30 Days of Vue

Vuex

 

This post is part of the series 30 Days of Vue.

In this series, we're starting from the very basics and walk through everything you need to know to get started with Vue. If you've ever wanted to learn Vue, this is the place to start!

Vuex

With the knowledge of the Flux pattern and Vuex, let's integrate Vuex onto a Vue application to build on top of the things we've learned using a simple global store.

In the article before last, we saw how a simple global store allows us to manage application state in a reasonable manner that mimics the Flux pattern. Today, we'll reimplement the same application using the most robust and widely-used, flux-like, state management library in Vue - Vuex.

We'll look to build the same NumberDisplay and NumberSubmit component relationship that we've done before. As a refresher, we’ll want to build an implementation where an input is entered in a NumberSubmit component and that entered number is then shown in the template of a sibling NumberDisplay component.

Vuex

Since Vuex is an external library, it needs to be explicitly introduced into an application.

npm install vuex --save

For module based Webpack Vue applications, global level functionality (i.e. plugins) like Vuex need to be called with the Vue.use() global method prior to its use. The following code and the rest of the Vuex store instantiation can be done in a src/store.js file.

import Vue from 'vue';
import Vuex from 'vuex';

Vue.use(Vuex);

The heart of a Vuex integration is the Vuex Store which can be created with the new Vuex.Store({}) constructor. We can create the constructor and assign it a const variable we'll call store. We'll export the store variable since we'll need to include it in the application Vue instance shortly.

import Vue from 'vue';
import Vuex from 'vuex';

Vue.use(Vuex);

export const store = new Vuex.Store({  
  // store properties
});

The Vuex Store is made complete with 4 objects - state, mutations, actions, and getters.

State is simply an object that contains the data that needs to be shared within the application. We'll create a state object that only has a numbers array.

const state = {
  numbers: [1, 2, 3]
};

Mutations are functions responsible in directly mutating store state. In Vuex, mutations always have access to the store state as the first argument. In addition, actions may or may not pass in a payload as the second argument. We'll create an ADD_NUMBER mutation that expects a payload and pushes that payload to the state.numbers array.

const mutations = {
  ADD_NUMBER(state, payload) {
    state.numbers.push(payload);
  }
};

In Flux architectures, mutation functions are often characterized in capital letters to distinguish them from other functions and for tooling/linting purposes.

Actions exist to call mutations. Actions are also responsible for performing any or all asynchronous calls prior to committing to mutations. Actions have access to a context object that provides access to store state (with context.state), to store getters (with context.getters), and to the commit function (with context.commit).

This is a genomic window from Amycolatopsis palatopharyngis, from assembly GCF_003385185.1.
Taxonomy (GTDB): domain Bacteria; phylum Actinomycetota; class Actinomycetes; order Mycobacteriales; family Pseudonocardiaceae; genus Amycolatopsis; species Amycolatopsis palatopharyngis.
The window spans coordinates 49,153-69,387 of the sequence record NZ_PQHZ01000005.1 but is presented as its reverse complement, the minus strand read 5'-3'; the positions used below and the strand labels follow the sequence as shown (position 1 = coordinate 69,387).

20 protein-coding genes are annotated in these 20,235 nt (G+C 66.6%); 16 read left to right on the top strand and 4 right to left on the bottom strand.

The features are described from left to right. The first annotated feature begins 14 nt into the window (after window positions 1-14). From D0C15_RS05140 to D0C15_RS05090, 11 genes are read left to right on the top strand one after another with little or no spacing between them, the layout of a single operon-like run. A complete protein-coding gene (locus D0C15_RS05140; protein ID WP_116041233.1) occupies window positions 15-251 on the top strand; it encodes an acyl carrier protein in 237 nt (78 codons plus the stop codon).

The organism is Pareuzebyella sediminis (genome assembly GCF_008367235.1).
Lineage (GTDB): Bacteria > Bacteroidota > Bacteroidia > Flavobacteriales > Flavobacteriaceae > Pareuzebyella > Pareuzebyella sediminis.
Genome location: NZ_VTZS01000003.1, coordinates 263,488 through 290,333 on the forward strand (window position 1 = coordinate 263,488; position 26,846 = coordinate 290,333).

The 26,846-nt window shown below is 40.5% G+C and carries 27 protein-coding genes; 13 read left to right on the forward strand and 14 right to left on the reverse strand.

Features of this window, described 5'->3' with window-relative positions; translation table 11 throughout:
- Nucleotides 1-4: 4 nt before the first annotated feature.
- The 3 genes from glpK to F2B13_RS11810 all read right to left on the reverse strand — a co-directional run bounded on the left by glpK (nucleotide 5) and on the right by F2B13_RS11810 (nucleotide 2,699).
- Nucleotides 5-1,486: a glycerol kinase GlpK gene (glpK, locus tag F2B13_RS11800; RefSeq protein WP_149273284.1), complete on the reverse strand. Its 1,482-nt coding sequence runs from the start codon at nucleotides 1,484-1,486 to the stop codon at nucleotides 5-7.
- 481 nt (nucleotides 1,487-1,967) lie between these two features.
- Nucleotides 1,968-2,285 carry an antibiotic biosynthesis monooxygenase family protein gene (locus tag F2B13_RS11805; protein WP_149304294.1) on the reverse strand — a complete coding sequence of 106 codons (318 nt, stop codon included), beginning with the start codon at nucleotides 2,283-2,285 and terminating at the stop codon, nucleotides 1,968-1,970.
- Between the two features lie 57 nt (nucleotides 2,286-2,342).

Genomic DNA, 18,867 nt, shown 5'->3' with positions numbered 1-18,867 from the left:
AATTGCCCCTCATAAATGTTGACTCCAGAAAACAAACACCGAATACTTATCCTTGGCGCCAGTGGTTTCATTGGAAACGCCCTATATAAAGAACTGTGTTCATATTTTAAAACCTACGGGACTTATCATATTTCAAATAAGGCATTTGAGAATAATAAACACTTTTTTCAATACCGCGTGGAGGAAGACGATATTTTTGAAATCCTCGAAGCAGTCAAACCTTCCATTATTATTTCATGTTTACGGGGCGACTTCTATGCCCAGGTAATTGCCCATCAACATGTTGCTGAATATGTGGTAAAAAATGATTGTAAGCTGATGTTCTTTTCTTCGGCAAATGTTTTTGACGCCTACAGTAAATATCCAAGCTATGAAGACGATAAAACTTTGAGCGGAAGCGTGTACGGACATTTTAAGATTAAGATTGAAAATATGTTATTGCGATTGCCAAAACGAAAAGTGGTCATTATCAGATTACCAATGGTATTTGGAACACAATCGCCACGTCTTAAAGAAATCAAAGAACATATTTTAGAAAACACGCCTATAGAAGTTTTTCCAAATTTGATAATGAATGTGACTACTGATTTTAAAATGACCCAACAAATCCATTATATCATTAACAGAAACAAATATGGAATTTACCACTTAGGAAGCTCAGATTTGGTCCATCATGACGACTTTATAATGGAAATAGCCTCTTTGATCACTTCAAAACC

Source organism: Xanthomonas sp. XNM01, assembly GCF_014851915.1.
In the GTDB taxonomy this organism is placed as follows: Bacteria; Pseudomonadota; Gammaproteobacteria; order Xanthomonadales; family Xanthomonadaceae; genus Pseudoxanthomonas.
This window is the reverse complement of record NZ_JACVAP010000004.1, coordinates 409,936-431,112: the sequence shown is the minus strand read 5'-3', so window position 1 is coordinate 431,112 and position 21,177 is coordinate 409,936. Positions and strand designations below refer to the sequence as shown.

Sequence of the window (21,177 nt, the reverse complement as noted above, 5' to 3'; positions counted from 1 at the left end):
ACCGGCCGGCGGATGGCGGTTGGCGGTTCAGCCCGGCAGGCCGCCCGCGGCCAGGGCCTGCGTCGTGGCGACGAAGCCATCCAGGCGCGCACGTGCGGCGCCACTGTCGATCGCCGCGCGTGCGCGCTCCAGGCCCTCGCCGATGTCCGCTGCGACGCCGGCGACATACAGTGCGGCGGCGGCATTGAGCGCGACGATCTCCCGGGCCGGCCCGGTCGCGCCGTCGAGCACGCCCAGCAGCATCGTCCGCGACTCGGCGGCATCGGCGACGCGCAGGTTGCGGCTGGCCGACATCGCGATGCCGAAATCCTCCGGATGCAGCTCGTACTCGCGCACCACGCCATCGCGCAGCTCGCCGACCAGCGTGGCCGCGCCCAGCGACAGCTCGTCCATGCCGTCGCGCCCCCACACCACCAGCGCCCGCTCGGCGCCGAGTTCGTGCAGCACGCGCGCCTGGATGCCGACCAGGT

Here’s an addNumber() action that simply directly commits to the ADD_NUMBER mutation while passing in the expected payload:

const actions = {
  addNumber(context, number) {
    context.commit("ADD_NUMBER", number);
  }
};

Getters are to a Vuex store what computed properties are to a Vue component. Getters are primarily used to perform some calculation/manipulation to store state before having that information accessible to components.

Like mutations, getters have access to state as the first argument. Here’s a getter called getNumbers that simply returns the state.numbers array:

const getters = {
  getNumbers(state) {
    return state.numbers;
  }
};

For such a simple implementation like the application we're building, a Vuex store may not really be necessary. We don’t necessarily need getters to directly return a state value and our action just simply commits to a mutation without any additional work. The examples above are meant to show the direct difference in implementation between using Vuex or a simple global store to handle application state.

With all the different store objects prepared, we can declare these objects within the new Vuex.Store({}) constructor to create our store instance. This makes our entire src/store.js file look like the following:

import Vue from "vue";
import Vuex from "vuex";

Vue.use(Vuex);

const state = {
  numbers: [1, 2, 3]
};

const mutations = {
  ADD_NUMBER(state, payload) {
    state.numbers.push(payload);
  }
};

const actions = {
  addNumber(context, number) {
    context.commit("ADD_NUMBER", number);
  }
};

const getters = {
  getNumbers(state) {
    return state.numbers;
  }
};

export default new Vuex.Store({
  state,
  mutations,
  actions,
  getters
});

Through the course, you may have noticed that we’re using ES6 property value shorthands to declare the values of properties in objects.

For example, the store instantiation above can be expressed as:

const store = new Vuex.Store({  
  state: state,
  mutations: mutations,
  actions: actions,
  getters: getters
});

The ES6 property shorthand only works when the property value has the same name as the property identifier.

When a Vuex store is prepared, it’s only made available to a Vue application by declaring the store object within the Vue instance. We'll import the store instance into the src/main.js file and pass it into the application wide Vue instance.

import Vue from 'vue';
import App from './App.vue';
import store from "./store";

Vue.config.productionTip = false;

new Vue({
  render: h => h(App),
  store,
}).$mount('#app');

With a well built Vuex store, components often do one of two things. They either:

 

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